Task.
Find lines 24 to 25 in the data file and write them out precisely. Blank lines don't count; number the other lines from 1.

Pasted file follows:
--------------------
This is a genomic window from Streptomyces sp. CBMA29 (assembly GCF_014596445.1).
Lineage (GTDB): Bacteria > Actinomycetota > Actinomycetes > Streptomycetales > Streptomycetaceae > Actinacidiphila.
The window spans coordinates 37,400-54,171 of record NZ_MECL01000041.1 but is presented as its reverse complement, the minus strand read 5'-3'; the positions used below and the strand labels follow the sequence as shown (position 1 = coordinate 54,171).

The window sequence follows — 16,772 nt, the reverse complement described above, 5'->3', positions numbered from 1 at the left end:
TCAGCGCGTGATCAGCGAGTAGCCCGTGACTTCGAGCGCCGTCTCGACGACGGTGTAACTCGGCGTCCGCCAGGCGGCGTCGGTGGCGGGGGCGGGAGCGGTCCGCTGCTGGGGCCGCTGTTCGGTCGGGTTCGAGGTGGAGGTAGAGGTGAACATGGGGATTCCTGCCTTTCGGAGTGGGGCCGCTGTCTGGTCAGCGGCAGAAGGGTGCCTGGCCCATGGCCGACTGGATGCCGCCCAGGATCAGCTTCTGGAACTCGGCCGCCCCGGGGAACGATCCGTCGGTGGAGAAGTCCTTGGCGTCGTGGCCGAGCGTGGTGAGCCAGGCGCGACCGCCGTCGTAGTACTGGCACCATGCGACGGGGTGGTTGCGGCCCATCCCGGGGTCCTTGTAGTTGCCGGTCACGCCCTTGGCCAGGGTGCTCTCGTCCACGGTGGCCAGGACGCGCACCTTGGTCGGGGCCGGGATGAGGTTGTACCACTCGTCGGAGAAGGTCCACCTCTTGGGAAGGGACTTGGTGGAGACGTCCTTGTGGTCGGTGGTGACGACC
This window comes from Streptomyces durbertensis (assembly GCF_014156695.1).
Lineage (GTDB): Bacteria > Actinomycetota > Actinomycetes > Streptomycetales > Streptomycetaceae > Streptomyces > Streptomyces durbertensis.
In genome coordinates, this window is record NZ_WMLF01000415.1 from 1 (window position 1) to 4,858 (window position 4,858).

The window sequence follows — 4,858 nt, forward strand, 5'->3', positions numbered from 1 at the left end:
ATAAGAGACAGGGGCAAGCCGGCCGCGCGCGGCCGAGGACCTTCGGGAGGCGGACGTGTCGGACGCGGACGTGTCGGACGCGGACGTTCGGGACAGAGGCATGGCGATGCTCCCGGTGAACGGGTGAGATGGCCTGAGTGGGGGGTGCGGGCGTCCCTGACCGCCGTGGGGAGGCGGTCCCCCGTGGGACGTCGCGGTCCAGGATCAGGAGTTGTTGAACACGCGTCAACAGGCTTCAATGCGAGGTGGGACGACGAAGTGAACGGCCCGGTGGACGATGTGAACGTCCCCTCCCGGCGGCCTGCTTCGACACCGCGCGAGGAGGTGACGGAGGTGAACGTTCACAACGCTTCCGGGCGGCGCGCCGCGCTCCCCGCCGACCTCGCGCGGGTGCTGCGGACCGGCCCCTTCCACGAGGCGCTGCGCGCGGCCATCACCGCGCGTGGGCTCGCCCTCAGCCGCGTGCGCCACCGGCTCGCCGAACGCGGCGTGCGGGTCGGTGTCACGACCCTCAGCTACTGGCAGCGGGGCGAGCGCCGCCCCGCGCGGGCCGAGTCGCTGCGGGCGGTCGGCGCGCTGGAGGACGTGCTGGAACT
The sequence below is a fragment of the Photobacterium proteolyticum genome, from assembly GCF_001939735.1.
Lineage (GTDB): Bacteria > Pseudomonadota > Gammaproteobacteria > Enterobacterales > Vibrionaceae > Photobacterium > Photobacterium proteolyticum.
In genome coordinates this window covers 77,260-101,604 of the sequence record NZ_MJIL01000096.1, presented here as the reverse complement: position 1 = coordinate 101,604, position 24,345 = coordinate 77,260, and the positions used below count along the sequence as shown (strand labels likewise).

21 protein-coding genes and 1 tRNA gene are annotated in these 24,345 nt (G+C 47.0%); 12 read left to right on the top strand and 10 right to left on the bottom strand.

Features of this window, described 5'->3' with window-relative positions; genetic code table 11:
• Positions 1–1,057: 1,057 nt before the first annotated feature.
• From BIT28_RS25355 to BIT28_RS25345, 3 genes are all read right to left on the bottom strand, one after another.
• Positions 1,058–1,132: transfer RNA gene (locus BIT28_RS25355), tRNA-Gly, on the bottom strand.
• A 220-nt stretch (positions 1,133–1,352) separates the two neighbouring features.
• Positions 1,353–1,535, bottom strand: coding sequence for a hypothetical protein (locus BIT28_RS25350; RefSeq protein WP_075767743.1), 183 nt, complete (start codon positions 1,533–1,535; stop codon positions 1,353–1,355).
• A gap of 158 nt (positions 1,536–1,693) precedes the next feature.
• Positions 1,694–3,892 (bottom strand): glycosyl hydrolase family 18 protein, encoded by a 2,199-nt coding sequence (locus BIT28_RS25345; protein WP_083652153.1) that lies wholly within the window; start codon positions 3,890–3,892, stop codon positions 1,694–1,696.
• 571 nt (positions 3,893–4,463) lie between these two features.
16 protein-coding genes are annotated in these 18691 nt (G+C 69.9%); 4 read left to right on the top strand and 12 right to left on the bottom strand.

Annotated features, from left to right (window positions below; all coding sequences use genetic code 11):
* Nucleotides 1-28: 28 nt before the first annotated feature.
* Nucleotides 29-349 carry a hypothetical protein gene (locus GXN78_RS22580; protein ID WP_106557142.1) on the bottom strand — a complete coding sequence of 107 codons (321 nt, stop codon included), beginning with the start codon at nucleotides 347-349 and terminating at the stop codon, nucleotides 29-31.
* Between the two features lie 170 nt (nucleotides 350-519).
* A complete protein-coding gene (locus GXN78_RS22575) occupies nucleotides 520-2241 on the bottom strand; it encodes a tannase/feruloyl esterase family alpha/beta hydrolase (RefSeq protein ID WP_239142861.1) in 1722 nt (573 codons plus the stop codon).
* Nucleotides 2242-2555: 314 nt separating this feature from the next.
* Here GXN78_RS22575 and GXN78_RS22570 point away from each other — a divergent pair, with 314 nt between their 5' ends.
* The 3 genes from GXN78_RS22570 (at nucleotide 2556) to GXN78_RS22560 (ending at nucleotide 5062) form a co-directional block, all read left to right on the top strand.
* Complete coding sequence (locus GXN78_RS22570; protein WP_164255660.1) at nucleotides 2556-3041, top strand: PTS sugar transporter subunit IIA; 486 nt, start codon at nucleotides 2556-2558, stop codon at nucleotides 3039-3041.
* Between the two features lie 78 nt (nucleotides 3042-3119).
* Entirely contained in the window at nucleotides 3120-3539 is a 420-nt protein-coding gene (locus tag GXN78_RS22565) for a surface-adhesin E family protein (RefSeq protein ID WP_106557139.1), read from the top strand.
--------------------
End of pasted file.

16 protein-coding genes are annotated in these 18691 nt (G+C 69.9%); 4 read left to right on the top strand and 12 right to left on the bottom strand.

Annotated features, from left to right (window positions below; all coding sequences use genetic code 11):